Federal Art Project (Calif.)  Search this
Federal Art Project (Ill.)  Search this
Federal Art Project (Iowa)  Search this
Federal Art Project (N.Y.)  Search this
Federal Art Project (Or.)  Search this
Federal Art Project (Utah)  Search this
Federal Art Project (Wash.)  Search this
Museum of International Folk Art (N.M.)  Search this
Deutsch, Hilda, 1911-  Search this
Duchamp, Marcel, 1887-1968 -- Photographs  Search this
Graves, Morris, 1910- -- Photographs  Search this
Morris, Carl, 1911-1993  Search this
Ray, Man, 1890-1976 -- Photographs  Search this
Tobey, Mark  Search this
Extent:
13.8 Linear feet
Type:
Collection descriptions
Archival materials
Scrapbooks
Sound recordings
Sketchbooks
Interviews
Photographs
Drawings
Place:
United States -- Economic conditions, 1918-1945 -- Washington (State)
Date:
circa 1840s-1997
Summary:
The papers of artist, photographer, museum director, anthropologist, and writer Robert Bruce Inverarity are dated circa 1840s-1997 and measure 12.7 linear feet. Biographical information, correspondence, writings and notes, subject files, art work, scrapbooks, sound recordings, printed material and photographs are found within the papers. They document Inverarity's work as Director of the Federal Art Project in Seattle and Director of the Art and Craft Project for the State of Washington, as well as his other professional work. Nineteenth century material consists of a Japanese print, printed material, and photographs.
Scope and Content Note:
The papers of artist, photographer, museum director, anthropologist, and writer Robert Bruce Inverarity are dated circa 1840s-1997 and measure 13.8 linear feet. Biographical information, correspondence, writings and notes, subject files, art work, scrapbooks, sound recordings, printed material and photographs are found within the papers. They document Inverarity's work as Director of the Federal Art Project in Seattle and Director of the Art and Craft Project for the State of Washington, as well as his other professional work. Nineteenth century material consists of a Japanese print, printed material, and photographs.

Among the biographical information are awards and certificates, biographical and genealogical notes, and educational records. Correspondence concerns Inverarity's activities as Director of the WPA Federal Arts Project in Washington State, 1936-1941. Additional personal and professional correspondence, 1929-1993, documents his activities as a museum director, consultant, collector, and writer. Among the friends and colleagues with whom he corresponded are: Max Ernst and Dorothea Tanning, Rockwell and Sally Kent, Stanton MacDonald-Wright, Wolfgang Palen, Juliet and Man Ray, Mark Tobey, Edward Weston, and various individuals associated with the WPA.

Manuscripts of a few of Inverarity's many articles on topics such as anthropology, museology, and information storage and retrieval are among his writings and notes. Also included are the manuscript of an unpublished book, Tobey Remembered, along with drafts, notes, correspondence, research materials, and photocopies of Tobey's letters to him and others. Other writings consist of book reviews, children's books, a catalog of the Inverarity Collection, and a copy of his 1946 master's thesis, "The Social-Economic Position of the American Artist." Several journals, 1928-1966, survive, including one that records his 1932 trip to study the Haida Indians of the Queen Charlotte Islands.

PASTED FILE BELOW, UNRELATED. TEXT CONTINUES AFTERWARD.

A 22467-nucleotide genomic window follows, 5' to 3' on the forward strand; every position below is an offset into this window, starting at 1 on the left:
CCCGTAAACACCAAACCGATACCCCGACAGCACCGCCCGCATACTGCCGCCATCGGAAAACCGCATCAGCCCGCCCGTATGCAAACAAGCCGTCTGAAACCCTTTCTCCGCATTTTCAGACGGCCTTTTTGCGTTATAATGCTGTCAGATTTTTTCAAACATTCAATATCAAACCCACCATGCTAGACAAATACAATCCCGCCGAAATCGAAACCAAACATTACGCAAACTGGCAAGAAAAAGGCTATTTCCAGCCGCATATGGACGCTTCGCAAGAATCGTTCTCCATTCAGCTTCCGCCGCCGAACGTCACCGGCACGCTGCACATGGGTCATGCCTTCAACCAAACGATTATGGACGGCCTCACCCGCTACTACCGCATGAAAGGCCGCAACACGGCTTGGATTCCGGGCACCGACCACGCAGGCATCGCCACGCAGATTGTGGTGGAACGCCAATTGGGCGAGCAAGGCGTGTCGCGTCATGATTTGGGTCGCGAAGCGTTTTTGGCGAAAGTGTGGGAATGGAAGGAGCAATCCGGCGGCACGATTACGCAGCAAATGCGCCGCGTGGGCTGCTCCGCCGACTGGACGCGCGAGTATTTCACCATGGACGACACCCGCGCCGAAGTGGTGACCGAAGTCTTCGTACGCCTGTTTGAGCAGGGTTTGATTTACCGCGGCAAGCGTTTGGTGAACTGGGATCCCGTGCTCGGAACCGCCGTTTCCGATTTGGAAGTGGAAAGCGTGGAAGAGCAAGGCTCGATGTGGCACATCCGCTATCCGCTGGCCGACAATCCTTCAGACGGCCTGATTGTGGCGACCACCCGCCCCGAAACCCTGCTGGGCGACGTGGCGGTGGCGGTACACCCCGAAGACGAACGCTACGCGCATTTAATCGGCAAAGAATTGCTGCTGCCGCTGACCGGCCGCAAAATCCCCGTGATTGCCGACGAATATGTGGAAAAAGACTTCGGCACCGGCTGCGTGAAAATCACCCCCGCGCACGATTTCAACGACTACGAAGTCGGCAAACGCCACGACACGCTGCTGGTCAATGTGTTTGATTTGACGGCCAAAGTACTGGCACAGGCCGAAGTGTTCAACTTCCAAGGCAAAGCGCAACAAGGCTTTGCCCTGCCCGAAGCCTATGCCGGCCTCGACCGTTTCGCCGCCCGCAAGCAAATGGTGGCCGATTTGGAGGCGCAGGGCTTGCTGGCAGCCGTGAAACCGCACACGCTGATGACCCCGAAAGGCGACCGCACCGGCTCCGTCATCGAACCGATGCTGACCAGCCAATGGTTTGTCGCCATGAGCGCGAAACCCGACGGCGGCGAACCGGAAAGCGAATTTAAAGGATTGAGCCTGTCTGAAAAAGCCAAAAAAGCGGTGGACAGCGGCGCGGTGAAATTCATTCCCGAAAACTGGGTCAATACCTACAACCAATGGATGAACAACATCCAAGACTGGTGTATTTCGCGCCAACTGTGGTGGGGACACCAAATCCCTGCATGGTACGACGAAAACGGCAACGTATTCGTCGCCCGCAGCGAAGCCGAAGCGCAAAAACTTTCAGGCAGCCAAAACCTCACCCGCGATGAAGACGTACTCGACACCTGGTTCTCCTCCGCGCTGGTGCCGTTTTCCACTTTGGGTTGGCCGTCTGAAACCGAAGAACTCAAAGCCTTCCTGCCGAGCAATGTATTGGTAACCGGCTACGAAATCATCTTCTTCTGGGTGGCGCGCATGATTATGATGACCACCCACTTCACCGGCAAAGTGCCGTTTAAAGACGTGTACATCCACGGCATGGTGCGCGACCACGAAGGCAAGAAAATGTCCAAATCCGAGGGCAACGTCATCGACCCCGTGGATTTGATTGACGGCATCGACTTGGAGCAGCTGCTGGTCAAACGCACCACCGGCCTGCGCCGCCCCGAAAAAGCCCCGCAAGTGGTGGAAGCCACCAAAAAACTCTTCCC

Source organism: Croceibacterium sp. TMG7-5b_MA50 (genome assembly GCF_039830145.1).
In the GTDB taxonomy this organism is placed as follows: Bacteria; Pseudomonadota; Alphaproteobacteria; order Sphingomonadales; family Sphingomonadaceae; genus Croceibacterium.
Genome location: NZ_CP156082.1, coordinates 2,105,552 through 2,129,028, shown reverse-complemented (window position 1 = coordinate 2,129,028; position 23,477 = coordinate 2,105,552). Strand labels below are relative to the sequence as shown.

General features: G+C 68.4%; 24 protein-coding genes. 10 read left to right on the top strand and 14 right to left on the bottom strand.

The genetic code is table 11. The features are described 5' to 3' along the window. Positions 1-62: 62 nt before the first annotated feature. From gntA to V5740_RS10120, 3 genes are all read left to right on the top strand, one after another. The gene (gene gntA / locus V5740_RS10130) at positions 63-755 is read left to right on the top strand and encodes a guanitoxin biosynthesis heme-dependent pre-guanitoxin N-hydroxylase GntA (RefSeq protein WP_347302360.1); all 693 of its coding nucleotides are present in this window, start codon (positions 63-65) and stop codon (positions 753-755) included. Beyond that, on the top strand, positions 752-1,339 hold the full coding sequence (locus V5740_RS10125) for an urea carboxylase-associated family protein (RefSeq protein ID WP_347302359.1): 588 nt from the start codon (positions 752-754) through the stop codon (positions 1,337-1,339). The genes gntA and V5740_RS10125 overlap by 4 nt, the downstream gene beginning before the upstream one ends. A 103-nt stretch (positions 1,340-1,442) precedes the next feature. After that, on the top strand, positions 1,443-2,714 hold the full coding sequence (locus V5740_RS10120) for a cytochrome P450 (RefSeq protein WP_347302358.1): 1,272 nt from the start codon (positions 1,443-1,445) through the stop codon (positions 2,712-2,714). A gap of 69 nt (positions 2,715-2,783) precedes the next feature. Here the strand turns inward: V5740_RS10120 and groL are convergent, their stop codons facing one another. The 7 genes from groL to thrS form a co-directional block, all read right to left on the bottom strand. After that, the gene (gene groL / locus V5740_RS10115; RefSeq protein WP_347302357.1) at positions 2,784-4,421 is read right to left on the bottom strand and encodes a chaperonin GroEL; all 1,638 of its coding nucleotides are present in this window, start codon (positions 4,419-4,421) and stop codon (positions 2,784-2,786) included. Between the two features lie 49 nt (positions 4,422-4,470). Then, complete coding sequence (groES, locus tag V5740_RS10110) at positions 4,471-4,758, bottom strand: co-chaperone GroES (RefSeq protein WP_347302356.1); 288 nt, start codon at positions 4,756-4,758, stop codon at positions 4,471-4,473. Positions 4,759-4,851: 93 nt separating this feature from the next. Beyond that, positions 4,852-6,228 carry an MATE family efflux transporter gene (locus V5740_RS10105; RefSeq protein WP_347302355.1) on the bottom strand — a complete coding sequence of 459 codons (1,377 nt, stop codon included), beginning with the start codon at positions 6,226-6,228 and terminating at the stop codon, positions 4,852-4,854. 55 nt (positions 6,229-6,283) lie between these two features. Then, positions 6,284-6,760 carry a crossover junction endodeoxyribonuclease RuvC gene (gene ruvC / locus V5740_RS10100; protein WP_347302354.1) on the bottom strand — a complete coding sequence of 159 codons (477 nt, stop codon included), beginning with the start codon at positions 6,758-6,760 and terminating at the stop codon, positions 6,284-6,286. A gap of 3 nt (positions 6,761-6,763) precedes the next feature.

Subject files include general subjects such as "Folk Art" and "Preservation." Files on the museums where Inverarity was the director contain some official records as well as general information. Art work by Inverarity includes eight volumes of sketch books, 1928-1942, commercial work for Boeing, notes and drawings for book designs. Among the work by other artists are drawings, paintings and prints by friends. Of particular interest are display panels for a small exhibit on airbrush stencil prints produced by the Washington State WPA Federal Art Project. Other noteworthy items are pencil sketches and a watercolor by Mark Tobey, and prints by Hiroshige and Jan Matulka.

Five scrapbooks, 1928-1979, contain newspaper clippings, miscellaneous printed items, and a small number of photographs and letters. Three volumes document his career as an artist and museum director. One consists of biographical information and items designed by Inverarity, and another concerns publication and marketing of his monograph Art of the Northwest Coast Indians.

Sound recordings consist of interviews and conversations. An extensive interview with Inverarity about his life and career was conducted by Craig Gilborn in 1990. Bruce and Jane Inverarity in conversation with former colleague Ernie Johnson and his wife Helen about his departure from the Museum of International Folk Art were recorded in 1980. Also included is a 1981 conversation with Grace T. Stevenson containing references to Mark Tobey and Morris Graves.

Printed material includes many items about or produced by the WPA Federal Art Project. Among the items written by Inverarity are many articles on a wide variety of topics, his book Art of the Northwest Coast Indians, and two published portfolios. Printed material by other authors includes articles, books and reports about or mentioning Inverarity, and books designed or illustrated by him. Among the miscellaneous printed items are catalogs and brochures of the schools where Inverarity taught and studied, and a few ephemeral items designed by him.